Re:Compensation is Peanuts (1)

Anonymous Coward | more than 3 years ago | (#36218006)

the free game list sucks. Not impressed.

Re:Compensation is Peanuts (5, Funny)

countertrolling (1585477) | more than 3 years ago | (#36218042)

Peanuts are expensive. There'll be probably three to the package, like what the airlines serve.. to save weight, of course

Re:Compensation is Peanuts (1)

FFOMelchior (979131) | more than 3 years ago | (#36218058)

Let's not forget that these games are pretty old, and a few of them have sequels out. That sweetens the deal for developers... maybe there are people that haven't tried LittleBigPlanet, but through this, will try it, like it, and buy LittleBigPlanet 2. Personally, I never thought Infamous looked interesting, but now that it's free, my interest is piqued to at least try it. And if I like it, well, the developers could end up scoring a sale of Infamous 2 that they wouldn't have gotten otherwise.

Re:Compensation is Peanuts (1)

CronoCloud (590650) | more than 3 years ago | (#36219260)

Exactly, I've never played LBP or the original Infamous and am going to try them out.

Re:Compensation is Peanuts (1)

DrXym (126579) | more than 3 years ago | (#36218114)

That's probably true. I still expect people to still be all over the free games which are not bad titles at all.

Re:Compensation is Peanuts (2)

wjousts (1529427) | more than 3 years ago | (#36218150)

I'd also say they might be hoping that a few people will decide to continue their PSN+ subscription after they get a free month, so actually Sony might come out ahead on that one. Same goes for the credit monitoring, they probably got a cut rate deal with the credit monitoring company in exchange for Sony basically giving that company your personal information (so they can spam you or else sell on your info) and with the expectation that some people will continue to want monitoring after the first year (at their own cost).

Re:Compensation is Peanuts (0)

Anonymous Coward | more than 3 years ago | (#36218306)

Look, the compensation that Sony is giving out in the aftermath of the PSN attack is peanuts. It doesn't cost them a hell of a whole lot to set up. The free two games? Sony already has deals set up with developers to provide "free" games to PSN plus subscribers, the additional cost of a few extra free games to all subscribers (who might not even take advantage of it, since most of these games are ancient and they probably already have it) is marginal, at best. The one month of free PSN+ for subscribers doesn't cost much, either, since it's only a small minority with PSN+ accounts. I'd doubt that the compensation would cost them much more than a few million dollars at best.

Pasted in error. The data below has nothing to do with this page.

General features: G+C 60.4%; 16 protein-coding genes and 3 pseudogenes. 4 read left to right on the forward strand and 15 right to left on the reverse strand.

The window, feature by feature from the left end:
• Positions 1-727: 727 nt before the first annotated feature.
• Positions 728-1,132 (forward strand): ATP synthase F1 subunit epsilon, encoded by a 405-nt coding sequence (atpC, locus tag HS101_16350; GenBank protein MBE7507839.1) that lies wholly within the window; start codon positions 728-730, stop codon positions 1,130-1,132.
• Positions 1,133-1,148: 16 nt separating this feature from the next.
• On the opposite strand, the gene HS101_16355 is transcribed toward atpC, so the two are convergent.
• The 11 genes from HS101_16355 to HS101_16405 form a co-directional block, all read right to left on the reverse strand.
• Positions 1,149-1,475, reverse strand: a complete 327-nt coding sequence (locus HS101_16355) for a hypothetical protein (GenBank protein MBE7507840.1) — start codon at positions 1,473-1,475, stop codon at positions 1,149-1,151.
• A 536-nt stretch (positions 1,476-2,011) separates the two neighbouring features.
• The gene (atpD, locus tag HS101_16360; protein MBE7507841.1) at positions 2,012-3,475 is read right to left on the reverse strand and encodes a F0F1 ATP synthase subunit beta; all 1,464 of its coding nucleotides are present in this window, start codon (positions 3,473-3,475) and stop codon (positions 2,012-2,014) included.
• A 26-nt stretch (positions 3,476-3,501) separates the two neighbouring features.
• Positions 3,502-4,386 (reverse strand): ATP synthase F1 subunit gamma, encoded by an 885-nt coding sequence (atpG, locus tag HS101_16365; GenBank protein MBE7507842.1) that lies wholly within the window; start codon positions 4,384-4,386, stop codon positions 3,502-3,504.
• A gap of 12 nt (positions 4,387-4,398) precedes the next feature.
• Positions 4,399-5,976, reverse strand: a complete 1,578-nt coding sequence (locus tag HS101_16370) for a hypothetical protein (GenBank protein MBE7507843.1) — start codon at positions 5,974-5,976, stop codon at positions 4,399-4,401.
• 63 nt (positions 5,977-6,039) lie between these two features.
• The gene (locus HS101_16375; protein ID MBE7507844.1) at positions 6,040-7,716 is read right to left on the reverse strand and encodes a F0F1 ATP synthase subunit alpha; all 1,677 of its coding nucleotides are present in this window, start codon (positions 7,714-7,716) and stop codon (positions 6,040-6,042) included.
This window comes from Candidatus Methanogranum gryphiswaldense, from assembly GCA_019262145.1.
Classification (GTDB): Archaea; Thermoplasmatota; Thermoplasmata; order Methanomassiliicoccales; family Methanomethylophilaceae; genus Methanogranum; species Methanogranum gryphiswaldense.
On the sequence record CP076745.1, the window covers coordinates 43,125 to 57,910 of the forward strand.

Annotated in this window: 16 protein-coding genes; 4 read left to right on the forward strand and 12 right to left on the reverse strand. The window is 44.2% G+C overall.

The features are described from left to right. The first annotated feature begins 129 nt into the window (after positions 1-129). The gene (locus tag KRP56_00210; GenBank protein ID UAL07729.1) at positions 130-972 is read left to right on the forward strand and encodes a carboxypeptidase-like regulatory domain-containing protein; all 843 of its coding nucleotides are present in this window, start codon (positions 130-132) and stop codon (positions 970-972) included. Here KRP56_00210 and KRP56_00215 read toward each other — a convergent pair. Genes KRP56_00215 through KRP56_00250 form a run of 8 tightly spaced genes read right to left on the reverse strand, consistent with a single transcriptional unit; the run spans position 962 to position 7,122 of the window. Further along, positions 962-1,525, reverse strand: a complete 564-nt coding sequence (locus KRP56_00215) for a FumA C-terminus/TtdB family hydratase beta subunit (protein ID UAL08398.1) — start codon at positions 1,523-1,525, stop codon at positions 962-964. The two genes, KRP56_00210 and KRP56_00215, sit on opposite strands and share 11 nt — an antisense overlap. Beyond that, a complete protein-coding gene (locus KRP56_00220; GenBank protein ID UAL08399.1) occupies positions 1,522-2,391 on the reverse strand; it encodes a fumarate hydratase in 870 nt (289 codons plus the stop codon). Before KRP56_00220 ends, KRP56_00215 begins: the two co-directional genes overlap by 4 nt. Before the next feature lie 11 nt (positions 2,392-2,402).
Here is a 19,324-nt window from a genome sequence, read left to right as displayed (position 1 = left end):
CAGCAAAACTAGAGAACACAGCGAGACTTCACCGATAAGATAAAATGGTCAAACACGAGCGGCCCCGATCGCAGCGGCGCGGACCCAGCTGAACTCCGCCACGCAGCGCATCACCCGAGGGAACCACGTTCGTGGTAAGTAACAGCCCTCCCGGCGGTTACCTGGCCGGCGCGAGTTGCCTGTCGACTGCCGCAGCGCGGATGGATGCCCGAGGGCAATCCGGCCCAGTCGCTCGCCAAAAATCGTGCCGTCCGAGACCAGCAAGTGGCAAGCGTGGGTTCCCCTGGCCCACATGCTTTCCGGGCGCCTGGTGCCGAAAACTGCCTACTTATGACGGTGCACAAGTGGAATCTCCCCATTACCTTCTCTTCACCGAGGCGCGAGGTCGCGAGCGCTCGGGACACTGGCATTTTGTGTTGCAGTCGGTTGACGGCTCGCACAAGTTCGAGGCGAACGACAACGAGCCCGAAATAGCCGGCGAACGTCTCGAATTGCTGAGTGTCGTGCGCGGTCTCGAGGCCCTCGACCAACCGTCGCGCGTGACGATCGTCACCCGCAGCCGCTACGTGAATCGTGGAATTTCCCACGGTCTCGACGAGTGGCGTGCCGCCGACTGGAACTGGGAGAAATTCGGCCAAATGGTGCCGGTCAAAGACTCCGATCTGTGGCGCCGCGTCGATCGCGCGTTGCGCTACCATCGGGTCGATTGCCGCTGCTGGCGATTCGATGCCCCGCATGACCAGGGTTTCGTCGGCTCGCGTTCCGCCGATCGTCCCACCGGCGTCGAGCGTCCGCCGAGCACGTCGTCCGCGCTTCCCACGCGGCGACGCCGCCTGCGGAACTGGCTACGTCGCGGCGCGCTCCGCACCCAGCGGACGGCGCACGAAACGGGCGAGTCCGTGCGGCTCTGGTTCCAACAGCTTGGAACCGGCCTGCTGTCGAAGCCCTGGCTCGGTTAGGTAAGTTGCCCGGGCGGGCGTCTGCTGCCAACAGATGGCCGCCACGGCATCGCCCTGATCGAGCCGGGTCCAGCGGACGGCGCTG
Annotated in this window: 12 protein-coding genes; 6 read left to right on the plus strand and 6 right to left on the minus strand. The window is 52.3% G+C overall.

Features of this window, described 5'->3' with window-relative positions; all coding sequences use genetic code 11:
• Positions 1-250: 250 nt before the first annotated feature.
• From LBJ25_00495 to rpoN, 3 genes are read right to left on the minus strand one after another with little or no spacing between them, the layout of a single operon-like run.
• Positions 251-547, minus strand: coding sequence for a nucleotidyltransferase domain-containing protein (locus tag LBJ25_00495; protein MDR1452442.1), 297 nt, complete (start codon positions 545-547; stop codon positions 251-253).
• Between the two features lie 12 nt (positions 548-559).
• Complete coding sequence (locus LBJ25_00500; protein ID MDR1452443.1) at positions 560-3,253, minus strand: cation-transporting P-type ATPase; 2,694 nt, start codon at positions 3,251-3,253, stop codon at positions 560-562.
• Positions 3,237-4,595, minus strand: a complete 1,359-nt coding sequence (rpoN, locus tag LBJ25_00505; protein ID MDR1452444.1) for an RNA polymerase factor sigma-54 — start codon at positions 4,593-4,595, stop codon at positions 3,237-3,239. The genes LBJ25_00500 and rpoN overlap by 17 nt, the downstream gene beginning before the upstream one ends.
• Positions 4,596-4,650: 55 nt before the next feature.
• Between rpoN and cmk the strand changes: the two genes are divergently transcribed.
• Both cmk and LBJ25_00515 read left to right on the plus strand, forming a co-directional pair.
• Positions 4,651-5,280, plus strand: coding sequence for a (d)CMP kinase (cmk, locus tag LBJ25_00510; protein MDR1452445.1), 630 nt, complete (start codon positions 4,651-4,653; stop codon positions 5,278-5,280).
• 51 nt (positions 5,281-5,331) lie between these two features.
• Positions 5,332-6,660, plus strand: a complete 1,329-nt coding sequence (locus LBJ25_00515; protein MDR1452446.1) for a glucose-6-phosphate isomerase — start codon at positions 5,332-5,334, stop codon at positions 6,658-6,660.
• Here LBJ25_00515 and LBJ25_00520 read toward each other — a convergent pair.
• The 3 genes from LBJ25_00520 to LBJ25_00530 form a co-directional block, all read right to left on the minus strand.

Wasn't the deal that EVERYONE with PSN accounts got PSN+ subscriptions for 30 days?

So what? (3)

Osgeld (1900440) | more than 3 years ago | (#36217956)

How much is this going to cost the people who's credit information was stolen? fuck Sony I don't care how much it will cost them!

Re:So what? (0)

Anonymous Coward | more than 3 years ago | (#36218162)

It'l be dragged out 5 + years past the statue of limitations. Then nothing will happen.

Re:So what? (1)

Anon8---) (1981904) | more than 3 years ago | (#36218680)

Same opinion here. Related to GeoHotz or not they completely deserve it. I'ld love to see Sony fall.

Was it worth it? (4, Interesting)

ArcRiley (737114) | more than 3 years ago | (#36217974)